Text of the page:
Economic growth is simply increasing production and consumption of goods and services in the aggregate. It entails increasing population and/or per capita consumption. Economic growth is indicated by increasing gross domestic product, or GDP. It entails higher demand for materials and energy, because “you can’t get something from nothing.”

Economic growth should be distinguished from “economic development,” which refers to qualitative change regardless of quantitative growth. For example, economic development may refer to the attainment of a fairer distribution of wealth, or a different allocation of resources reflecting the evolution of consumer ethics.

Degrowth, then, is simply defined as decreasing production and consumption in the aggregate, as indicated by decreasing GDP. Decreasing population and/or per capita consumption is required. The word “degrowth” tends to have political connotations in addition to meaning a smaller economy, especially in Western Europe where the degrowth movement originated as “La Décroissance.” (Frankly, “economic growth” also has marked political connotations, but society has gotten numb to them.) As with economic growth, degrowth in the sense of a shrinking economy is ultimately unsustainable.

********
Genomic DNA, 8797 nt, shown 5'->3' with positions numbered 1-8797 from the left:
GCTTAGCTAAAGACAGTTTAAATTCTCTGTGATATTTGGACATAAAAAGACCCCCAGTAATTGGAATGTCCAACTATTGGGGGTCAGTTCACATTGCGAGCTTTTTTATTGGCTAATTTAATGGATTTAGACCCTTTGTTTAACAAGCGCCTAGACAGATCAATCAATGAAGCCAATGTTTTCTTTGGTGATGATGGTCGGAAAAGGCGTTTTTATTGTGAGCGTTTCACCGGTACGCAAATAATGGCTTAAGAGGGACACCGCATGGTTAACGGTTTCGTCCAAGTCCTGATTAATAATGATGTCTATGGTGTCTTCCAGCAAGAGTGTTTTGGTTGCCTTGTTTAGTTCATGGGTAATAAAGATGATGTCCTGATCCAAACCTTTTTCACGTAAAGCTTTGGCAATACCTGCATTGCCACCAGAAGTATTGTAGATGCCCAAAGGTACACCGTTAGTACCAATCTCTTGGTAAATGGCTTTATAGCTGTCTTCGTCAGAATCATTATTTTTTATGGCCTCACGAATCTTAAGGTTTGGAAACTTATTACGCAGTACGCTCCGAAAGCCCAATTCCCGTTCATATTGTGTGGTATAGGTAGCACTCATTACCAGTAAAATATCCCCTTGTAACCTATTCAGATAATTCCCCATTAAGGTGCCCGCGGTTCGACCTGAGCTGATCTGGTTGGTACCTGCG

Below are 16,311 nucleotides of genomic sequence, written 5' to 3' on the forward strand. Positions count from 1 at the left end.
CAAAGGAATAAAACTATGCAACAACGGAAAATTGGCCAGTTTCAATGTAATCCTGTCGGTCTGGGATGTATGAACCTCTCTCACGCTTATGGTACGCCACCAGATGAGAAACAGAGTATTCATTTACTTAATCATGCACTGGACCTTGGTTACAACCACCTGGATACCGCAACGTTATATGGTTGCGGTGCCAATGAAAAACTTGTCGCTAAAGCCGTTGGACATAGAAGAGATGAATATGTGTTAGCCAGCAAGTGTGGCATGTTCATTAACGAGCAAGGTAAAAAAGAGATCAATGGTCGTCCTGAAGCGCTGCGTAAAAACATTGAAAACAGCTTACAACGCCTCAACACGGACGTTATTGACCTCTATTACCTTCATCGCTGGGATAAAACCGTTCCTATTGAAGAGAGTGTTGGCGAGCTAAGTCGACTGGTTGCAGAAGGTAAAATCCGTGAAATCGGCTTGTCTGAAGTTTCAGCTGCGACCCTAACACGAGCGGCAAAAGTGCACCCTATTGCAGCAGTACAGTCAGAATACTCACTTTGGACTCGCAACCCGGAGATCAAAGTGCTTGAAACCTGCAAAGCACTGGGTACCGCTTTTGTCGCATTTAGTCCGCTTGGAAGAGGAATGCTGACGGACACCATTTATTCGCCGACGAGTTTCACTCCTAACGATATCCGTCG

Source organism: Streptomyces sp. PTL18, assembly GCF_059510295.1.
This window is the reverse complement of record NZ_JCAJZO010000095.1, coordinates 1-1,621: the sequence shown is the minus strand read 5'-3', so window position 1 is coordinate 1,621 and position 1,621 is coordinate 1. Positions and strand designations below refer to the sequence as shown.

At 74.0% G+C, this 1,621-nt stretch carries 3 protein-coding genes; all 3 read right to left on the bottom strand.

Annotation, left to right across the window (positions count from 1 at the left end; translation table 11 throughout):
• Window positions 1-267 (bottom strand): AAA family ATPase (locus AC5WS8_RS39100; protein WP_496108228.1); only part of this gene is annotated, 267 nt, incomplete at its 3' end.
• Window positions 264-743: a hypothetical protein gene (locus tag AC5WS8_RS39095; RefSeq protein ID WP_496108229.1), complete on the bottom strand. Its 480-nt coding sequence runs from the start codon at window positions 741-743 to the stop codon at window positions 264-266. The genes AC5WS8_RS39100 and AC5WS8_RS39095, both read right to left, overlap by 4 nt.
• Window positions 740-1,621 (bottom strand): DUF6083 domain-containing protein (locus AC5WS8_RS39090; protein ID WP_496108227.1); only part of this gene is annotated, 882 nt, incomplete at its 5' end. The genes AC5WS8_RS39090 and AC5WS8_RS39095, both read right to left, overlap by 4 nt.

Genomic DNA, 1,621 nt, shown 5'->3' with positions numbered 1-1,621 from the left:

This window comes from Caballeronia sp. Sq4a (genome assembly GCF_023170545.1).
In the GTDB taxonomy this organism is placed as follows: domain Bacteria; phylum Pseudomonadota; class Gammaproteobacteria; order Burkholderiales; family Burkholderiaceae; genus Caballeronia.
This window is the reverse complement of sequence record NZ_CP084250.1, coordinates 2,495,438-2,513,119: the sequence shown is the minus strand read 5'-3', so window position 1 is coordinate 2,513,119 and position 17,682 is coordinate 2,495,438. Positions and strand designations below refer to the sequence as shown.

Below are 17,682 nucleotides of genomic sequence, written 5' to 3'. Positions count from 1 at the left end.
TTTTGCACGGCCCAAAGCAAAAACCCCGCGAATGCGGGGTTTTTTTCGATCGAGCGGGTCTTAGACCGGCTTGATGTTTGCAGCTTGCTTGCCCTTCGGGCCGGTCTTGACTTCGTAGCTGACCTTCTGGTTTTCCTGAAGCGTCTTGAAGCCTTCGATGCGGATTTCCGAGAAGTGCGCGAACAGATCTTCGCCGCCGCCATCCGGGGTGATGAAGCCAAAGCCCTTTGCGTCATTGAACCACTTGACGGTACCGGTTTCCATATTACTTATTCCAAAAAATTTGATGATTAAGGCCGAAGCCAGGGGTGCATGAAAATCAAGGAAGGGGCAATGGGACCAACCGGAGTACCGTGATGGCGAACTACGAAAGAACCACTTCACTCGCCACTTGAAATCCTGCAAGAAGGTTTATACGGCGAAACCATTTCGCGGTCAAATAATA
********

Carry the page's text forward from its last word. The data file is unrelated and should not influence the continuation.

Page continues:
The sustainable alternative to unsustainable growth and degrowth is the steady state economy, which has stabilized production and consumption of goods and services in the aggregate. “Stabilized” in this context means mildly fluctuating. A steady state economy has stabilized population and per capita consumption. Energy and material demands are gradually stabilized—in the aggregate and per capita—as the limits to productive efficiency are reached. All else equal, a steady state economy is indicated by stabilized GDP. The “all else equal” (as I described in Supply Shock: Economic Growth at the Crossroads and the Steady State Solution) includes level of technology, inflation, the propensity to use money relative to other means of exchange, and environmental conditions. But the bottom line, so to speak, is that GDP is a fine indicator of one thing: the pure size of the economy. Which makes it a good indicator of one other thing: environmental impact.